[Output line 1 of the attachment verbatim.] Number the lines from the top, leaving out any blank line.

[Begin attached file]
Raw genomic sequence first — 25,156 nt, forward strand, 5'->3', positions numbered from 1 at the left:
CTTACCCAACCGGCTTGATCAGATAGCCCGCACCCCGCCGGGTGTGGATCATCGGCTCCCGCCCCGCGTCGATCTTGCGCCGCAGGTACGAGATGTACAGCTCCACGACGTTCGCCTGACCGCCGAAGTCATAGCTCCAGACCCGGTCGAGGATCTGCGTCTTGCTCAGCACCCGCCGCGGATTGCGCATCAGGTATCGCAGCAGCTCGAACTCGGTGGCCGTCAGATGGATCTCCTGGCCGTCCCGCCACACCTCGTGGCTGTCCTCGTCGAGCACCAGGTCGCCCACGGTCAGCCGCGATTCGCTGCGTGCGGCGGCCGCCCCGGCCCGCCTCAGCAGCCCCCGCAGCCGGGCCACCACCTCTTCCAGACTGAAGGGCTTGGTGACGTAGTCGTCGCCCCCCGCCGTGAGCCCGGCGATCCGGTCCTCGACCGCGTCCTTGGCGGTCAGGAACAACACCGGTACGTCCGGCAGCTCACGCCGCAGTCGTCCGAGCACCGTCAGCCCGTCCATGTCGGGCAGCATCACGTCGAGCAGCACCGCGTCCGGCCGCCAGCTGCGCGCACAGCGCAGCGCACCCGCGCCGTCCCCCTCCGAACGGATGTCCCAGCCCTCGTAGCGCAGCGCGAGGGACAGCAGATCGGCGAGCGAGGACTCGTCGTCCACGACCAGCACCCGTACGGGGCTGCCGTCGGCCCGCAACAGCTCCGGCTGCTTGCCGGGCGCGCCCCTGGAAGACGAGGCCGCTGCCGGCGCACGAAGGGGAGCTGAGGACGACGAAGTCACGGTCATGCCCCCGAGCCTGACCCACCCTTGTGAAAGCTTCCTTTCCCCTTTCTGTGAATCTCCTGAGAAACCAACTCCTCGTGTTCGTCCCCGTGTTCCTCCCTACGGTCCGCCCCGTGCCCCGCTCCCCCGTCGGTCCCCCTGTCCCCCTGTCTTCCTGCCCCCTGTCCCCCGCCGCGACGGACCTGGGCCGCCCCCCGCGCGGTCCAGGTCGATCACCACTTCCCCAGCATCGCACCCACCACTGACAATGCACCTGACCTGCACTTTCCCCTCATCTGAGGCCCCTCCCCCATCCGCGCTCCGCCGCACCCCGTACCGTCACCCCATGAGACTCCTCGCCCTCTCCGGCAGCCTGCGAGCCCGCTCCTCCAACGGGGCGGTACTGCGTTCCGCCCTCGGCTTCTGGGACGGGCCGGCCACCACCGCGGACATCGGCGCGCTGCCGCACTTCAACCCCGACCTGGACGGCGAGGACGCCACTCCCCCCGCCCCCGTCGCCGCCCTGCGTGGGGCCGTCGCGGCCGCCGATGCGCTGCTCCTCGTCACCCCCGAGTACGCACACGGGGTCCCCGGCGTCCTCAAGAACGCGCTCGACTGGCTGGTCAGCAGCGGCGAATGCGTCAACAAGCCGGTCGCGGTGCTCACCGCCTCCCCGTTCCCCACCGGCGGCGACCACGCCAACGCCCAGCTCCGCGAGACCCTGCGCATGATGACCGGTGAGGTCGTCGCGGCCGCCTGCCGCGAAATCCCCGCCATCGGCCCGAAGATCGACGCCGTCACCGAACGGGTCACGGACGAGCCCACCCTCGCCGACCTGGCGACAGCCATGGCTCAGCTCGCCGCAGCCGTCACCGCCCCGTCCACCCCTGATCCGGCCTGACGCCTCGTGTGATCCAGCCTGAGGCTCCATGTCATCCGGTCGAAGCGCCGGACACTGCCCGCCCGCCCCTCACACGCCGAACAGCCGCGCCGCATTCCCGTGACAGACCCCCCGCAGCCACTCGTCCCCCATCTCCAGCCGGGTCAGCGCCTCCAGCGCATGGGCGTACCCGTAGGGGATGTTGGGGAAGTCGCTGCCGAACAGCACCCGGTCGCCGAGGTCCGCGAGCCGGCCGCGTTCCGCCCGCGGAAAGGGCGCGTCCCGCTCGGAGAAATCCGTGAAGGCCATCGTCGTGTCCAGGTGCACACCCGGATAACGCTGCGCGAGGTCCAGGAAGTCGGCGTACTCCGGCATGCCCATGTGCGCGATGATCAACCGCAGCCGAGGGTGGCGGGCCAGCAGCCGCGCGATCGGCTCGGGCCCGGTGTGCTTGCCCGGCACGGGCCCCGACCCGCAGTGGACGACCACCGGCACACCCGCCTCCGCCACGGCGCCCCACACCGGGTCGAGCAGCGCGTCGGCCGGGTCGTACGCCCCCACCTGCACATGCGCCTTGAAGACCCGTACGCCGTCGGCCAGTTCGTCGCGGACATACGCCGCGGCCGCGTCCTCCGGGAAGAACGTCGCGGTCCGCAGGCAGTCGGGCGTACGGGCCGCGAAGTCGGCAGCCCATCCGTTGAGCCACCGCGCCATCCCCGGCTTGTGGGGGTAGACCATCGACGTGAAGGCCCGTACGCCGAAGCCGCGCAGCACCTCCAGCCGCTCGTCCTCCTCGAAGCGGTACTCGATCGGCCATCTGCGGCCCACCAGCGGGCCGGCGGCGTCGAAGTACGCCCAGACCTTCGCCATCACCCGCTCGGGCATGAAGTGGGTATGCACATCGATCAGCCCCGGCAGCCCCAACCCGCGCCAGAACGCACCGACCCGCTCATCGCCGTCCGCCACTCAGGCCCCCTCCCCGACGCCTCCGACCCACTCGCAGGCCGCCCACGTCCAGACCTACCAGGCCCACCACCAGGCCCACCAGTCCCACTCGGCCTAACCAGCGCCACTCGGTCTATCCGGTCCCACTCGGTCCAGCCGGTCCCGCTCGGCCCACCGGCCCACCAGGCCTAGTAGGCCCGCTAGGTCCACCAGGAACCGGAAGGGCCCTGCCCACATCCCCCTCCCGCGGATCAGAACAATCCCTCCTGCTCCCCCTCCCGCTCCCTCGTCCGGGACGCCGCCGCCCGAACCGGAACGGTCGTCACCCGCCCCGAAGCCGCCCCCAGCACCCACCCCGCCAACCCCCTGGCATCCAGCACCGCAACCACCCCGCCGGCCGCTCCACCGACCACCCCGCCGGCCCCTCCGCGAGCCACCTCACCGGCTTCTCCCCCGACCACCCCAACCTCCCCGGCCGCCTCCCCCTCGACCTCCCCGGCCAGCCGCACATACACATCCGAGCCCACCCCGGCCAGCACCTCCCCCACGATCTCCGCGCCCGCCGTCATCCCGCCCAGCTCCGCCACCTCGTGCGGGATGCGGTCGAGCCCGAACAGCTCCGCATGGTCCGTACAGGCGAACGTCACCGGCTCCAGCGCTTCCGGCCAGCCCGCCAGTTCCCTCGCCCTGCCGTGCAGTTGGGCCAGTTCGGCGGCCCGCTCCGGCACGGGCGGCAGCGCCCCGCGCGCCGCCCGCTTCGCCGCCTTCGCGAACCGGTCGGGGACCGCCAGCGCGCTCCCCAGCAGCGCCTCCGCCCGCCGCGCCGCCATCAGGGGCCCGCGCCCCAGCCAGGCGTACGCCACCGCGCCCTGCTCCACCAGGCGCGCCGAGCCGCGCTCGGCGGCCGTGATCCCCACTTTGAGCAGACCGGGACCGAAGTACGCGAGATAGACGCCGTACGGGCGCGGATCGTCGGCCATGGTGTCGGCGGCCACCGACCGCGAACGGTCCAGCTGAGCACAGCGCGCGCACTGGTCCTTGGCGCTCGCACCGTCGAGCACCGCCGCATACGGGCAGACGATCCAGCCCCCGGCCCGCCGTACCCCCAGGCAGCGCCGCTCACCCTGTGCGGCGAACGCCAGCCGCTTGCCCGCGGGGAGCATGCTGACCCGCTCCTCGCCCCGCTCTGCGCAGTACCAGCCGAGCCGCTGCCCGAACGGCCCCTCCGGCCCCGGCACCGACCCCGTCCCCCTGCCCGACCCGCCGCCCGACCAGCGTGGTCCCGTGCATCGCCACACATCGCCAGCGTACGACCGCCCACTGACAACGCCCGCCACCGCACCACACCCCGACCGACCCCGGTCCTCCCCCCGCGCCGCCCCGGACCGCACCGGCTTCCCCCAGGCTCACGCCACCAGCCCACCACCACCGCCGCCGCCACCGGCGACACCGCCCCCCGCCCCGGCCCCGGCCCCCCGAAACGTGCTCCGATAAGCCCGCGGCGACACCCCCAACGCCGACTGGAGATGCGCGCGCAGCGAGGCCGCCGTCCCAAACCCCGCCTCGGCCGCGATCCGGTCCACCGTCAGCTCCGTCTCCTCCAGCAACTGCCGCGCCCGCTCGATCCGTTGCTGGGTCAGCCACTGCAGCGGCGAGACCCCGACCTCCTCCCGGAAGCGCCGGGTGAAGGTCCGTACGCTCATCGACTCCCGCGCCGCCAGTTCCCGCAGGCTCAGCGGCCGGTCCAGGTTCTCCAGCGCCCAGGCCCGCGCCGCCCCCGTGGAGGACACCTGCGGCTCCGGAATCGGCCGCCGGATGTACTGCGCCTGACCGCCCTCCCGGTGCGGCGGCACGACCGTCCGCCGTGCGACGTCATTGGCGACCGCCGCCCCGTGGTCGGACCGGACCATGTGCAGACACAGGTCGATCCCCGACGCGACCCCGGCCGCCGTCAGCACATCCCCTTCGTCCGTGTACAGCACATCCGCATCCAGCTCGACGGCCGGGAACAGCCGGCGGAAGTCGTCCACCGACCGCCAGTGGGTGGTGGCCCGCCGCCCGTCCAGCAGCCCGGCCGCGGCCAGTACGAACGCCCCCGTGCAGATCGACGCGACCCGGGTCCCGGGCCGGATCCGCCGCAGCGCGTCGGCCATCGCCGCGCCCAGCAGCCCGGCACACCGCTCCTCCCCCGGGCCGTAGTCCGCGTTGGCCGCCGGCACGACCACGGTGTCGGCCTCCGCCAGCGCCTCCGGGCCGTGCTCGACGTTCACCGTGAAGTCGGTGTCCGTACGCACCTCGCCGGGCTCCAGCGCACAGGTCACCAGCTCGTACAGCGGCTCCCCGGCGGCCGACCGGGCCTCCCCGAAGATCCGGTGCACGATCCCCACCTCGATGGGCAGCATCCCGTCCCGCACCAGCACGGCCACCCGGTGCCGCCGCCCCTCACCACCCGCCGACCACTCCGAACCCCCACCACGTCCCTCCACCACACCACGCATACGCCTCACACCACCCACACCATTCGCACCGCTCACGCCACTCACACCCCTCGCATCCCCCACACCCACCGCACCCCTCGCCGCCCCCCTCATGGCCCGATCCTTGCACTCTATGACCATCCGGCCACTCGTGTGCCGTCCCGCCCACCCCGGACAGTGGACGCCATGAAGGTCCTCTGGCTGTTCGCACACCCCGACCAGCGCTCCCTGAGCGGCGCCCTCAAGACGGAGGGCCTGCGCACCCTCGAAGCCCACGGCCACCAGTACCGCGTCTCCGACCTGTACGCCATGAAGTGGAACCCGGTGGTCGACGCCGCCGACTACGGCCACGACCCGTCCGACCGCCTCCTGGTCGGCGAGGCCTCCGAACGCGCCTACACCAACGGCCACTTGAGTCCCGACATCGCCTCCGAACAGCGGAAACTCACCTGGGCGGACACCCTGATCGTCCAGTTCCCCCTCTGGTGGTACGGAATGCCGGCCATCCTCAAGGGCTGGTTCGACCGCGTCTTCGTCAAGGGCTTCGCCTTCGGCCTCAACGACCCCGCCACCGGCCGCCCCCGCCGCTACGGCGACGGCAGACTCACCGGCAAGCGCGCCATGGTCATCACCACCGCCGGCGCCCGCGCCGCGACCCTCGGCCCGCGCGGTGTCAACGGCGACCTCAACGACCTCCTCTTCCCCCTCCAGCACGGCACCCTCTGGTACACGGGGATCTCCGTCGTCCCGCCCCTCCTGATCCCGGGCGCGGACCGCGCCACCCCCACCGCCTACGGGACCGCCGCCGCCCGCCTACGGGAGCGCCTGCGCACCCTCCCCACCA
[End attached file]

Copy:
Raw genomic sequence first — 25,156 nt, forward strand, 5'->3', positions numbered from 1 at the left: